Disruptions in two nations' academic links 'not likely to see reset', expert says
Decoupling in higher education is real and reciprocal as educational exchanges between the United States and China face challenging times, experts said.
In an in-person and online event hosted by the Wilson Center and the Carter Center on April 21, panelists discussed the trend of education decoupling and how the two countries should address it based on a new report, "Finding Firmer Grounds: The Role of Higher Education in US-China Relations."
"For the past few years, the pervasive view in Washington about educational exchanges with China is no longer one of hope for positive change through engagement but rather one of fear that these engagements may undermine American supremacy and American security," Cheng Li, director of the John L. Thornton China Center, said at the event.
Li is a senior fellow in the Foreign Policy program at the Brookings Institution and one of the report's authors.
He mentioned former president Donald Trump and his "game-changing policy initiatives", including but not limited to sensationalizing China as an existential threat to the United States, launching the since-discontinued China Initiative to target Chinese and Chinese American scientists, and claiming that Beijing is "weaponizing" Chinese students enrolled at US universities.
Some expected a different approach from the Biden administration, but that has yet to materialize.
"The Biden administration has reversed some of these initiatives and has made it clear that the educational exchange in China will continue. But noticeably, the bipartisan Strategic Competition Act of 2021 by the US Congress was very much in the same spirit as the Trump administration's approach," said Li.
That act addresses the US supply chain along with research and development issues to reduce dependence on Chinese-manufactured products in semiconductors, critical electronics, defense components and automobile parts.
Julia Chang Bloch, founder and executive chair of the US-China Education Trust, talked about the drop in the numbers of Chinese students in the US and of US students in China. She also mentioned the decline of institutional relationships between educational institutions of both countries.
The election of President Joe Biden brought a change in tone but not much change in policy, Bloch said, adding that China-US educational ties are not likely to see a reset anytime soon, as previously hoped.
"Education decoupling has become real. It is two-way, and it is more than just a casualty of the pandemic and rising tensions in US-China relations," she said.
Bloch noted that some long-existing problems have gotten more serious in recent years.
"In 2009, eight times more Chinese students came to the US for education than Americans who studied in China, but in 2018, the imbalance multiplied to 30 times," she said.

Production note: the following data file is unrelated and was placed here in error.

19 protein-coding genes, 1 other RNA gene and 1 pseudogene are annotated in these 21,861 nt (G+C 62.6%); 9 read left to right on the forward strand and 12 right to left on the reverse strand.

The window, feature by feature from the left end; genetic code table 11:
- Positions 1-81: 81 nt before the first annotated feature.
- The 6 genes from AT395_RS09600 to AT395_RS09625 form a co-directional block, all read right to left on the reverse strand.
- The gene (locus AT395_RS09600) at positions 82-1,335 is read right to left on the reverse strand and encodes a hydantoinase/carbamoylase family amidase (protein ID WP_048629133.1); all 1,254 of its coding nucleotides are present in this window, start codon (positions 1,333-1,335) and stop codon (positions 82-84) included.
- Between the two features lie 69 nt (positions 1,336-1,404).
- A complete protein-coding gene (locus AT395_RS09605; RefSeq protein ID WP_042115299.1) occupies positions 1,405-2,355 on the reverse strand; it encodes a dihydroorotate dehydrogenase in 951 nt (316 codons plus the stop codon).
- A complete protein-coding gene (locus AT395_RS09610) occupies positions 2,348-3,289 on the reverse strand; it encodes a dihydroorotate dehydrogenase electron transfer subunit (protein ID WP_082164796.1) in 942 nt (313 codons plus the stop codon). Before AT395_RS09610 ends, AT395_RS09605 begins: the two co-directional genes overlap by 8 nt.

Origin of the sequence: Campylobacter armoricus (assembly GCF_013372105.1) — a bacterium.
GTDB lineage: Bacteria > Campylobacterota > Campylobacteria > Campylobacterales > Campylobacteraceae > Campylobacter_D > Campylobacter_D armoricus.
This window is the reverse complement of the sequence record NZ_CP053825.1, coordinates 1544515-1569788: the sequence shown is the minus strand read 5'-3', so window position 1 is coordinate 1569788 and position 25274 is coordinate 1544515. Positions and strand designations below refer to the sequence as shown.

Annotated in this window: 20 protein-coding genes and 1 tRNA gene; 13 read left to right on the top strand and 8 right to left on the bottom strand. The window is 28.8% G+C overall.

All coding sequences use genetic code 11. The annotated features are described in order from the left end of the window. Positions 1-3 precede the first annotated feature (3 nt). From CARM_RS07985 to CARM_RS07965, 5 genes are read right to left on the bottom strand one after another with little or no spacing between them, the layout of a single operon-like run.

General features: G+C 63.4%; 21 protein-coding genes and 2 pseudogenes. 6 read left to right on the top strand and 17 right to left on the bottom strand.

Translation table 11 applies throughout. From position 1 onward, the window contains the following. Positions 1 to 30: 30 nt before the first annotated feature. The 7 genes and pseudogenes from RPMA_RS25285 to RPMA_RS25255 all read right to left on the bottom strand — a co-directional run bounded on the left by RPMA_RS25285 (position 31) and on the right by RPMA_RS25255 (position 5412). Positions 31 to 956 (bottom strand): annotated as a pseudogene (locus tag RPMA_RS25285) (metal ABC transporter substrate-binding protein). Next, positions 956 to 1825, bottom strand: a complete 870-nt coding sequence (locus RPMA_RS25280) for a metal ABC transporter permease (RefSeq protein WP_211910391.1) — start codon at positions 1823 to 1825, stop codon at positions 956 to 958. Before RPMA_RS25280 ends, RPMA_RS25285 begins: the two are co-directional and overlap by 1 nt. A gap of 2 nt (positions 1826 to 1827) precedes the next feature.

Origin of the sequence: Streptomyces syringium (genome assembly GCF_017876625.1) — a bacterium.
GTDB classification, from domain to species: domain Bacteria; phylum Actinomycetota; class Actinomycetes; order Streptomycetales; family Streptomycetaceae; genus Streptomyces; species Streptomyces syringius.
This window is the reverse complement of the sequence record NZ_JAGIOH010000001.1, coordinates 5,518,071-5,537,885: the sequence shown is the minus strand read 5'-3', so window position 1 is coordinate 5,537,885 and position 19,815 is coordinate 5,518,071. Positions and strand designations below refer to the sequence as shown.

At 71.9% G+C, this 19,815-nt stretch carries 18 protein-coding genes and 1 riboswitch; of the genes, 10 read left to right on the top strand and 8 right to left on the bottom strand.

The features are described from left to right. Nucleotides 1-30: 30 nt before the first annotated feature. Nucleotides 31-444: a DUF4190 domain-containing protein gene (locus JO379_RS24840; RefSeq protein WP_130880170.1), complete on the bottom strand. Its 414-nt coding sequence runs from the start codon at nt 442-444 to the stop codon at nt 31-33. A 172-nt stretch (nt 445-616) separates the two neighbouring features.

"Both countries need to consider the consequences of a future without Americans who have firsthand knowledge of China to manage the bilateral relationship. This is arguably even more critical when tensions run higher," Bloch said.
The US should not underestimate the strong Western influence on Chinese elites resulting from four decades of educational exchanges and should realize that educational decoupling with China would hurt the US edge in science and technology, said Li.
Li also pinned much of the hopes for better US-China relations on the younger generation. He mentioned Gu Ailing, a freestyle skier born in the US who competed for her mother's homeland of China, winning two gold medals and one silver at the 2022 Beijing Winter Olympics.
"Perhaps like many youths, I was stunningly impressed by her brilliance in both sport competition and at her press conference. She reflects the post-2000-generation or Generation Z: progressive in values, cosmopolitan or global-minded in vision, sharp and nondogmatic in voice," said Li.
Polls conducted in the US over the past decade have consistently shown that people in the US under age 29 have a 15 to 30 percent more favorable view of China than older generations.
"It is all up to Generation Z to save US-China ties," Li said. "China will always be a factor in US foreign policy, global politics and everything. There is no problem, no global problem in the world today, that can be solved without China," Bloch said.
The organizer and one of the authors of the report, Yawei Liu, senior adviser to China Focus at the Carter Center, introduced the report as the third in a series under the theme "Finding Firmer Ground".
The first one is on the role of civil society, and the second report discusses agricultural cooperation. The next will explore the role of high tech in US-China relations.
HONG KONG NEWS